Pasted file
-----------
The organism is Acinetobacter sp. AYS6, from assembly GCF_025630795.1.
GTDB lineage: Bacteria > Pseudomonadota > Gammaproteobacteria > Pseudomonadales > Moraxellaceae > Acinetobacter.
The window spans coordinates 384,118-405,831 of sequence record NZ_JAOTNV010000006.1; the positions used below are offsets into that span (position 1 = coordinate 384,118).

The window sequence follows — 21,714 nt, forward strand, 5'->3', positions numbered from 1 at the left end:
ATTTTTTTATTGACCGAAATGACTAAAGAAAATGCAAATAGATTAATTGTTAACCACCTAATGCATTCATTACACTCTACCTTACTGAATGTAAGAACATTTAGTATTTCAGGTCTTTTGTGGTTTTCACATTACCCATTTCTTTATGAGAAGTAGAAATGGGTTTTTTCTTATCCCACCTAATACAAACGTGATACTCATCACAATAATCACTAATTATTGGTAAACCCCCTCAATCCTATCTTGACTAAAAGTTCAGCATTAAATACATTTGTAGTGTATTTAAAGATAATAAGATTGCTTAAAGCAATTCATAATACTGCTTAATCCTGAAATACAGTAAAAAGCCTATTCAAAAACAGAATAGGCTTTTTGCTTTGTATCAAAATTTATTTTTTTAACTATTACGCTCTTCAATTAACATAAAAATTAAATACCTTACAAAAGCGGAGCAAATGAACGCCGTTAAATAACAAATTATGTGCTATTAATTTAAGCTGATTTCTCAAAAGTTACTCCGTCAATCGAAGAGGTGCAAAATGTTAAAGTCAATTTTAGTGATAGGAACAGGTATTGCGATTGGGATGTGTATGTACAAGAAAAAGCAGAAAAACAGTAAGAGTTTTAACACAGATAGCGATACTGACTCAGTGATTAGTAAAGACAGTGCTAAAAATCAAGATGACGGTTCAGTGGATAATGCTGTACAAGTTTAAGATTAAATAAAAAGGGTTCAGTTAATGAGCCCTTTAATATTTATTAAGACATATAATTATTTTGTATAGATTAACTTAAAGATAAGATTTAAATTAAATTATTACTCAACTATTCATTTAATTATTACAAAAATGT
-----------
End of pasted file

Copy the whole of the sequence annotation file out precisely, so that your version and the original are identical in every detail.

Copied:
The organism is Acinetobacter sp. AYS6, from assembly GCF_025630795.1.
GTDB lineage: Bacteria > Pseudomonadota > Gammaproteobacteria > Pseudomonadales > Moraxellaceae > Acinetobacter.
The window spans coordinates 384,118-405,831 of sequence record NZ_JAOTNV010000006.1; the positions used below are offsets into that span (position 1 = coordinate 384,118).

The window sequence follows — 21,714 nt, forward strand, 5'->3', positions numbered from 1 at the left end:
ATTTTTTTATTGACCGAAATGACTAAAGAAAATGCAAATAGATTAATTGTTAACCACCTAATGCATTCATTACACTCTACCTTACTGAATGTAAGAACATTTAGTATTTCAGGTCTTTTGTGGTTTTCACATTACCCATTTCTTTATGAGAAGTAGAAATGGGTTTTTTCTTATCCCACCTAATACAAACGTGATACTCATCACAATAATCACTAATTATTGGTAAACCCCCTCAATCCTATCTTGACTAAAAGTTCAGCATTAAATACATTTGTAGTGTATTTAAAGATAATAAGATTGCTTAAAGCAATTCATAATACTGCTTAATCCTGAAATACAGTAAAAAGCCTATTCAAAAACAGAATAGGCTTTTTGCTTTGTATCAAAATTTATTTTTTTAACTATTACGCTCTTCAATTAACATAAAAATTAAATACCTTACAAAAGCGGAGCAAATGAACGCCGTTAAATAACAAATTATGTGCTATTAATTTAAGCTGATTTCTCAAAAGTTACTCCGTCAATCGAAGAGGTGCAAAATGTTAAAGTCAATTTTAGTGATAGGAACAGGTATTGCGATTGGGATGTGTATGTACAAGAAAAAGCAGAAAAACAGTAAGAGTTTTAACACAGATAGCGATACTGACTCAGTGATTAGTAAAGACAGTGCTAAAAATCAAGATGACGGTTCAGTGGATAATGCTGTACAAGTTTAAGATTAAATAAAAAGGGTTCAGTTAATGAGCCCTTTAATATTTATTAAGACATATAATTATTTTGTATAGATTAACTTAAAGATAAGATTTAAATTAAATTATTACTCAACTATTCATTTAATTATTACAAAAATGT